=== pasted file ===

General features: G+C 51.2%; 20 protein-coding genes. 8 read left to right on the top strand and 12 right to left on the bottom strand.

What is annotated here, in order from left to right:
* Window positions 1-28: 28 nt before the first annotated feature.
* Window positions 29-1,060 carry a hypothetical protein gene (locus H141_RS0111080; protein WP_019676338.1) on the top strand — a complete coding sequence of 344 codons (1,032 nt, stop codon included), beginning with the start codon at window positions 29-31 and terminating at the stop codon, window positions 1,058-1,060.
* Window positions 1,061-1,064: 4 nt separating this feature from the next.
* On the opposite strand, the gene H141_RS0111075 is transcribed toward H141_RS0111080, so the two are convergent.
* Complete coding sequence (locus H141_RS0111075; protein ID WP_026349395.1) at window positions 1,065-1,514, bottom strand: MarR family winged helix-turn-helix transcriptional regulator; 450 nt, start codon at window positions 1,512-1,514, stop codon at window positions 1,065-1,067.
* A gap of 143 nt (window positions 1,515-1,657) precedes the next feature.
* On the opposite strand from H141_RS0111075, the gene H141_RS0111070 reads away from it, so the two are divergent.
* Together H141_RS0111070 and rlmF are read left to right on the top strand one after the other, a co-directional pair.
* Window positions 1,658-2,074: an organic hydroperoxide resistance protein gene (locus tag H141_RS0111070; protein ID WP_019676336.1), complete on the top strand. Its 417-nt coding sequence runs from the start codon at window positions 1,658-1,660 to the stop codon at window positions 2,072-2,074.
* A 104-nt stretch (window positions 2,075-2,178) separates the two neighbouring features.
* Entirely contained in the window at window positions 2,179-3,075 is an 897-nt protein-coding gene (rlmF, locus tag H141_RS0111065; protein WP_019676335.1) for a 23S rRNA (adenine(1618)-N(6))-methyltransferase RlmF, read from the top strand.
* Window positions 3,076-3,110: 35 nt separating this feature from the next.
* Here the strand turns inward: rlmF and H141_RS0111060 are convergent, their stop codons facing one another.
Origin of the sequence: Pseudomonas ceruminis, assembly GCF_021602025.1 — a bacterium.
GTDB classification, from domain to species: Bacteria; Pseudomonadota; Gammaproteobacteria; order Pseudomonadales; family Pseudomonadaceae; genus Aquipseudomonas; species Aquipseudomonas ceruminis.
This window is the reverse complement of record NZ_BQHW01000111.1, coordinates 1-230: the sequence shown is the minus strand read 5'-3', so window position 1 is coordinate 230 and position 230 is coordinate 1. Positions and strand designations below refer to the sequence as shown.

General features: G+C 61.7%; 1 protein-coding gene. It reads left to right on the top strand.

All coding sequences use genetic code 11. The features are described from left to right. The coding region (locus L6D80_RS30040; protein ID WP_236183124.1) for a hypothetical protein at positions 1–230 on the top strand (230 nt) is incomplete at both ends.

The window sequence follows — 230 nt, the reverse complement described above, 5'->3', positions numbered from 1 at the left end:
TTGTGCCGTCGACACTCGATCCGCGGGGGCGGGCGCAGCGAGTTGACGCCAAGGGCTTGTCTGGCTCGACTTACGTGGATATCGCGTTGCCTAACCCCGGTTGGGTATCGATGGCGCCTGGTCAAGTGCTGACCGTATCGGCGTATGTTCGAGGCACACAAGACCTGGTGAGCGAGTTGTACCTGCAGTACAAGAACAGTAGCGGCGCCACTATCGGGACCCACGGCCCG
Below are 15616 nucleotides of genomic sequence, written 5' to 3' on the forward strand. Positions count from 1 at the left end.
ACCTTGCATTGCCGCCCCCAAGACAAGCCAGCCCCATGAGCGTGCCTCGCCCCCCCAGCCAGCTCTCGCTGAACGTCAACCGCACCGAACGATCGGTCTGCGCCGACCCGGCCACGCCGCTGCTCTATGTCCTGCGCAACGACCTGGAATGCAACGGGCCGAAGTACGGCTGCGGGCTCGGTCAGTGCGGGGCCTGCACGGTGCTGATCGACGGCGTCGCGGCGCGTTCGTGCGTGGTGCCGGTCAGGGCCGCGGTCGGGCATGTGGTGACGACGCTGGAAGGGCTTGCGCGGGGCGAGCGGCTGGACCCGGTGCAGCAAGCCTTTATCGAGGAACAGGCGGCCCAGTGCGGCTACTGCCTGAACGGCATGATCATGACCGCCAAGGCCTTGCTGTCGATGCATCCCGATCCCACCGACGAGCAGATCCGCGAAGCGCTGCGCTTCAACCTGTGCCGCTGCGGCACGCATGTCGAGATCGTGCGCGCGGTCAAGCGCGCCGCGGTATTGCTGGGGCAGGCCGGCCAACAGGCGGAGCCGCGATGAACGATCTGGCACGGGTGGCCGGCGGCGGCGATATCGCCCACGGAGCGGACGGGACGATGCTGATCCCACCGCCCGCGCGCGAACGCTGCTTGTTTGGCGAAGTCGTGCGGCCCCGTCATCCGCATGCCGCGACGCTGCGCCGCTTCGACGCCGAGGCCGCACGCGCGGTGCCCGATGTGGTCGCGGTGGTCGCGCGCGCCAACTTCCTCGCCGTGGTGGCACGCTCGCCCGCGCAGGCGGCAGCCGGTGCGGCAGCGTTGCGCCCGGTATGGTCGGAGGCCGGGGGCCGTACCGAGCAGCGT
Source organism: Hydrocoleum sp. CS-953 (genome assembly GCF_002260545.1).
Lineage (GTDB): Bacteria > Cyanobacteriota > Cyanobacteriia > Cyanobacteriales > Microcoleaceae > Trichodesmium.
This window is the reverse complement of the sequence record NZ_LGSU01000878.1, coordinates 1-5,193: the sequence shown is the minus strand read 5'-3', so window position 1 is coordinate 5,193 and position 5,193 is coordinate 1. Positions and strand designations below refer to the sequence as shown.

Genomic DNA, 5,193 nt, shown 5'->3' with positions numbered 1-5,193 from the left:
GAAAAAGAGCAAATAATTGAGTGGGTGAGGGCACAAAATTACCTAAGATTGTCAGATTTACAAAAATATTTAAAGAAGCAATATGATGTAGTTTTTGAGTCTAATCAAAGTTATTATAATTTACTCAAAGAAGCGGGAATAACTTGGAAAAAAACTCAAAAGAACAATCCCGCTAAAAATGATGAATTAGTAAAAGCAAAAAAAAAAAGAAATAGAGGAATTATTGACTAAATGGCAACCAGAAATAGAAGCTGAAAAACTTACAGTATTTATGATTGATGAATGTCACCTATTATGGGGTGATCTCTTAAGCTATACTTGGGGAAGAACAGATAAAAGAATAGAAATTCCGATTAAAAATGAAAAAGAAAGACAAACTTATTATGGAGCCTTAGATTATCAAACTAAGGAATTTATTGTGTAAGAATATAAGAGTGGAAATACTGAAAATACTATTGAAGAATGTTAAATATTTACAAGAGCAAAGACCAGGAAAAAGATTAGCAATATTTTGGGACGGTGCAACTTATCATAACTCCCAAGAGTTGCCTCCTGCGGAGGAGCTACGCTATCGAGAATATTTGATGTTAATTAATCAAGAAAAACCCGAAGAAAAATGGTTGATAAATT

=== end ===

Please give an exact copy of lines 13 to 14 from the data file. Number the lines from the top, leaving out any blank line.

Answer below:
* Entirely contained in the window at window positions 2,179-3,075 is an 897-nt protein-coding gene (rlmF, locus tag H141_RS0111065; protein WP_019676335.1) for a 23S rRNA (adenine(1618)-N(6))-methyltransferase RlmF, read from the top strand.
* Window positions 3,076-3,110: 35 nt separating this feature from the next.